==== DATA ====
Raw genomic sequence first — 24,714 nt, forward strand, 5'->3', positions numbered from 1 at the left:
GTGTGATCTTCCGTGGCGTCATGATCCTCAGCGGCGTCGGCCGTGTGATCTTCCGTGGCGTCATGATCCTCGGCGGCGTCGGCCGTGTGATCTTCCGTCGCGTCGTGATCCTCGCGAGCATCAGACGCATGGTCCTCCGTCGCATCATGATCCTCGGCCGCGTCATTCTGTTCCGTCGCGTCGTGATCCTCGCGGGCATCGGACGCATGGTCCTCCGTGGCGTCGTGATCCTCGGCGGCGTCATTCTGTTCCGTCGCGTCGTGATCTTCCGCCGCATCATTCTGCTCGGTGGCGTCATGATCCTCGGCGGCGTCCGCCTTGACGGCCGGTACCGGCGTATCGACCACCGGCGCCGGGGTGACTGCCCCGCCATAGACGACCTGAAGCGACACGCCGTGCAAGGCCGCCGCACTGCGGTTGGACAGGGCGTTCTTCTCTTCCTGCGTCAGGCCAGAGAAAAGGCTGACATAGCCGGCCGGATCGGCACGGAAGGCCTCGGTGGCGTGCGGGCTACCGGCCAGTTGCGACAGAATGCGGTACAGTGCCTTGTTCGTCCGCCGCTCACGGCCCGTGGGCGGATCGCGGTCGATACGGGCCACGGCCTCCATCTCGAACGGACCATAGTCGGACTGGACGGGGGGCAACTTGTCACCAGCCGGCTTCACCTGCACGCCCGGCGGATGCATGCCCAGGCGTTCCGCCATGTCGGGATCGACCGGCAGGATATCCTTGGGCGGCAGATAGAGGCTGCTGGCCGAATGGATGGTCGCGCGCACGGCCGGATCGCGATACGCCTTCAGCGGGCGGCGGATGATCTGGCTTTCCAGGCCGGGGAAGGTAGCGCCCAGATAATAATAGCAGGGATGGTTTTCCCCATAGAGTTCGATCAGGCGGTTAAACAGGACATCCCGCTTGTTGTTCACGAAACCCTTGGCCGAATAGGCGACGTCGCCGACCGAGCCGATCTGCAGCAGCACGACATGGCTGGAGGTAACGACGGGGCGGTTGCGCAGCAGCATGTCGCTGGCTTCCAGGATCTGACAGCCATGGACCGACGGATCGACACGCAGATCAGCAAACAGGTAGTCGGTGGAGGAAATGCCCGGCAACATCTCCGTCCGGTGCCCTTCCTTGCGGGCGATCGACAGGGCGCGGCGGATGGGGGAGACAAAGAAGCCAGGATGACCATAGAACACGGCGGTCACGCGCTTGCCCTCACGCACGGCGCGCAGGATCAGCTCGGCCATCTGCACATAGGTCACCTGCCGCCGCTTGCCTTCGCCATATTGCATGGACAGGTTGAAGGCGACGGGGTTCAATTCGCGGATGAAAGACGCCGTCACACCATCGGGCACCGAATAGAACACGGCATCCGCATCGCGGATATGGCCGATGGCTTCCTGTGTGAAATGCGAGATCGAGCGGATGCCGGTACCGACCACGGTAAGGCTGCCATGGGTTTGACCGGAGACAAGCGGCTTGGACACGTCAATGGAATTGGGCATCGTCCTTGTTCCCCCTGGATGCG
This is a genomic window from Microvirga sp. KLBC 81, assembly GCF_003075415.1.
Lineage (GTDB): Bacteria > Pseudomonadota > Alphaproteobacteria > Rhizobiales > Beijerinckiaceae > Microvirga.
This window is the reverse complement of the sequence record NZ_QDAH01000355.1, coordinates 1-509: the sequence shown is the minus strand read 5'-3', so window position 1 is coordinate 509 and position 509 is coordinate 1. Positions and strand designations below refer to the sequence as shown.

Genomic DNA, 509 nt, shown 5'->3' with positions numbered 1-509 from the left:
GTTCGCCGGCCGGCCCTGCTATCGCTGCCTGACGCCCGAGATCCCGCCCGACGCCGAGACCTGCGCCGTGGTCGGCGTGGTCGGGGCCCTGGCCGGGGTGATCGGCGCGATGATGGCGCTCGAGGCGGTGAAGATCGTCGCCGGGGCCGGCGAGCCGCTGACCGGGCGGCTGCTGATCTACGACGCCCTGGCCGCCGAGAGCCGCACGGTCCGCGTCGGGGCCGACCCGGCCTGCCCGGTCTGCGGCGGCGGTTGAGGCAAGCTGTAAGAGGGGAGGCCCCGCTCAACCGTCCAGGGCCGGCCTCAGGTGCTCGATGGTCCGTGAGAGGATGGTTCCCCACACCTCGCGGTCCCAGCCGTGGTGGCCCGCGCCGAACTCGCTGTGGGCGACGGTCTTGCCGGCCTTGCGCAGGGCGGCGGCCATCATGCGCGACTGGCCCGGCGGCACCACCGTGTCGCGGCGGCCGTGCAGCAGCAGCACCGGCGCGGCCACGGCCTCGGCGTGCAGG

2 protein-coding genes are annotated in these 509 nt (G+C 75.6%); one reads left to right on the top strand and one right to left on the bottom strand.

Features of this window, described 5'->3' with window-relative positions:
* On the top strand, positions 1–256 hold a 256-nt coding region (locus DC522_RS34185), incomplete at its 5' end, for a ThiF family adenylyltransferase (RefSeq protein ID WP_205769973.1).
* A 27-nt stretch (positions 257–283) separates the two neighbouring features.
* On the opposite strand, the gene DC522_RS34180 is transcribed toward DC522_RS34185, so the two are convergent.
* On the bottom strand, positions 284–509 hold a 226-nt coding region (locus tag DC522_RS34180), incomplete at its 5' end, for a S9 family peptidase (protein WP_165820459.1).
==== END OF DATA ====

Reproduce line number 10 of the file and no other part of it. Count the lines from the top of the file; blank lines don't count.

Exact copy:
* On the top strand, positions 1–256 hold a 256-nt coding region (locus DC522_RS34185), incomplete at its 5' end, for a ThiF family adenylyltransferase (RefSeq protein ID WP_205769973.1).